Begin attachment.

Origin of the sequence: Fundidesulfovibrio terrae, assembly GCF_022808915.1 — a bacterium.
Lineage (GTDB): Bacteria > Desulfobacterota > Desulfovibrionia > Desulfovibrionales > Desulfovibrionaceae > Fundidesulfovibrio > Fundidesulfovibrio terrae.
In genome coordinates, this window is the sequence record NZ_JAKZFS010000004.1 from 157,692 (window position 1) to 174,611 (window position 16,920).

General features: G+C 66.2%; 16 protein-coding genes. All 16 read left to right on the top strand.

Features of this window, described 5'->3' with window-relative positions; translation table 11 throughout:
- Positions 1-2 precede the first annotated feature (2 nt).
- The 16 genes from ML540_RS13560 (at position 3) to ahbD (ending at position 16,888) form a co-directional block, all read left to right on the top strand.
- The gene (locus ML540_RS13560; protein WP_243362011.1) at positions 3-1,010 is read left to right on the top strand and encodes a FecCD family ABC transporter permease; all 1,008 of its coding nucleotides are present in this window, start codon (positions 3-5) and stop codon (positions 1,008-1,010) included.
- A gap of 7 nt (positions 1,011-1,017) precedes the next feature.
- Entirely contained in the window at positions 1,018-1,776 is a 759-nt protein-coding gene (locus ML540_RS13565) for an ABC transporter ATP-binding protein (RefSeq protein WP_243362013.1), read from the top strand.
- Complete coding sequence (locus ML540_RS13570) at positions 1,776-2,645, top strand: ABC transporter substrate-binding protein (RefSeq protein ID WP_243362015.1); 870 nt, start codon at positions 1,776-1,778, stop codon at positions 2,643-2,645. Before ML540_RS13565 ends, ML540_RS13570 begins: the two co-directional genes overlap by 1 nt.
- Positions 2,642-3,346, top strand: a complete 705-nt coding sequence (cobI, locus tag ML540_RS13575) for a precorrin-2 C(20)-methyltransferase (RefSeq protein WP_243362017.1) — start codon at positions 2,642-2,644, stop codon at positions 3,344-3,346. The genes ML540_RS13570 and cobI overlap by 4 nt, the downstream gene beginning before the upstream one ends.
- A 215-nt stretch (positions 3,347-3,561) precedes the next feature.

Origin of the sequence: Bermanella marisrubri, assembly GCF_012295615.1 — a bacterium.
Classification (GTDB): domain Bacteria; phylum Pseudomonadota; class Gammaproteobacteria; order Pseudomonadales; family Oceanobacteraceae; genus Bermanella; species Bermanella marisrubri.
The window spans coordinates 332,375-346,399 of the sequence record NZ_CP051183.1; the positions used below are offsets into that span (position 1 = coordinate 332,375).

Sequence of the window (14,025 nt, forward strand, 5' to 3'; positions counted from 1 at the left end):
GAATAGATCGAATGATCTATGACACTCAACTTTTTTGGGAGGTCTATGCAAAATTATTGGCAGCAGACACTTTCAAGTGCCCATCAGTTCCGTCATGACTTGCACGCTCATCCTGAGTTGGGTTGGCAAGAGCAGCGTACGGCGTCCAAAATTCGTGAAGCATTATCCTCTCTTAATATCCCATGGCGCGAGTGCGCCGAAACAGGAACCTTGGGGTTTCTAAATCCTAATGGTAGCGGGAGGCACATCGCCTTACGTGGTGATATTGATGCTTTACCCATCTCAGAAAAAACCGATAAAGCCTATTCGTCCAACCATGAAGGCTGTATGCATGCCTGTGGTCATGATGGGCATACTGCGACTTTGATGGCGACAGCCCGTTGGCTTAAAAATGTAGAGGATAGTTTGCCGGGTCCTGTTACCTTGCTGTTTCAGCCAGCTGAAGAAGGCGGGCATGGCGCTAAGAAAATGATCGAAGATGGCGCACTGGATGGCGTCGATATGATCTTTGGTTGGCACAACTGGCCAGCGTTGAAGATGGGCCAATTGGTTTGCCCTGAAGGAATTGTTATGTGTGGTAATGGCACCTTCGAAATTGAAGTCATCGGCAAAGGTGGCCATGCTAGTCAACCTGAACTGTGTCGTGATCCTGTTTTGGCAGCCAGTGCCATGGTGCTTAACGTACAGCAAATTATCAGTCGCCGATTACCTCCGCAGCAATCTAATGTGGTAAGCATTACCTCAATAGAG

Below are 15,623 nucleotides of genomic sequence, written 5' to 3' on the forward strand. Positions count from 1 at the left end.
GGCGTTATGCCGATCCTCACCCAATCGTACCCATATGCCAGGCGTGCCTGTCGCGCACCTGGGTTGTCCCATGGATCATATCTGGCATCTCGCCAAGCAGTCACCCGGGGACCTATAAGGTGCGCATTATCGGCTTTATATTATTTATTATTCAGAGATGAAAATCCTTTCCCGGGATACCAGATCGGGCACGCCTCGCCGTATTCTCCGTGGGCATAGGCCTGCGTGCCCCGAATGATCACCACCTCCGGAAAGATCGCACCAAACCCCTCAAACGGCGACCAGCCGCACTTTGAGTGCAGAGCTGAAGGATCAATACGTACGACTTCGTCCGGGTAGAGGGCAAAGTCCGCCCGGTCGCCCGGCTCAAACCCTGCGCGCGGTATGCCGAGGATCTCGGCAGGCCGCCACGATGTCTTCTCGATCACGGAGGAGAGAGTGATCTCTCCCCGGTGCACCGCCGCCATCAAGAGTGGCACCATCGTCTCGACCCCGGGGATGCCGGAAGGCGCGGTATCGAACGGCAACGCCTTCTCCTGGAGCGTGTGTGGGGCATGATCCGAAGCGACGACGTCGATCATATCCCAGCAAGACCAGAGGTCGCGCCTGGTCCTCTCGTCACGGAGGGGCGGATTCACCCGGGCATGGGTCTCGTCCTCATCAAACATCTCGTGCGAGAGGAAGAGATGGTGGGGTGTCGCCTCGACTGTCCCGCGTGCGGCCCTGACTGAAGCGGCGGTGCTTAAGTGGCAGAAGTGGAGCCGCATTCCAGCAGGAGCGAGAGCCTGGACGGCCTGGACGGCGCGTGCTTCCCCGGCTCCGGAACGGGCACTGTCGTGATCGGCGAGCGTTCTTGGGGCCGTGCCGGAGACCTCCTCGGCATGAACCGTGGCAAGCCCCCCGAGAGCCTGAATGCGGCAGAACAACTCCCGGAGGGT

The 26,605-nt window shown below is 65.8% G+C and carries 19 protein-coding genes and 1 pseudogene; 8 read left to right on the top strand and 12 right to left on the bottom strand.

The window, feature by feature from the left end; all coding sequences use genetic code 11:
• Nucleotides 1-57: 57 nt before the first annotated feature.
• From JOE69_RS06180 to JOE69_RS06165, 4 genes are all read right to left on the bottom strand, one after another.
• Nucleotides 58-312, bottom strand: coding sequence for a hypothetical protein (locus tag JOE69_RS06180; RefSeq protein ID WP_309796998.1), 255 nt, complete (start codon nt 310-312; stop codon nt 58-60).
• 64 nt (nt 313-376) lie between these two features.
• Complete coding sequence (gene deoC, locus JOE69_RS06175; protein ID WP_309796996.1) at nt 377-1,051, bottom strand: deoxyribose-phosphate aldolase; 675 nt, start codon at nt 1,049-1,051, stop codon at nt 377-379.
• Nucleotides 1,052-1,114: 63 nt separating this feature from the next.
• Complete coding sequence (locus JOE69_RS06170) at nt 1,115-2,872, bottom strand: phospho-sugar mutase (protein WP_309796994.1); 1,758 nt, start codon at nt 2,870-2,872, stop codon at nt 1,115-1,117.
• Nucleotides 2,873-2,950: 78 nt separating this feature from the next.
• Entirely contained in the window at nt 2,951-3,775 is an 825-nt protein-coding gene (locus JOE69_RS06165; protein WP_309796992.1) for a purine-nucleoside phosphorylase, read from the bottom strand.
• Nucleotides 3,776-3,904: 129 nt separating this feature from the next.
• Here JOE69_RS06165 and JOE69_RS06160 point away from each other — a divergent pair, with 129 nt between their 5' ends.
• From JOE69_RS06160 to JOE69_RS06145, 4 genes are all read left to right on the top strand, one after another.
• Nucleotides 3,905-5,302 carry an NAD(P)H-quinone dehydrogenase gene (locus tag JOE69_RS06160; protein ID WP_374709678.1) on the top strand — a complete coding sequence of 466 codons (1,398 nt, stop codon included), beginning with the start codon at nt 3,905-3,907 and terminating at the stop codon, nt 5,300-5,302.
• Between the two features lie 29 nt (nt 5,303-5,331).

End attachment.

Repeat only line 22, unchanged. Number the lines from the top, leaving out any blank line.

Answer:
The window, feature by feature from the left end; all coding sequences use genetic code 11: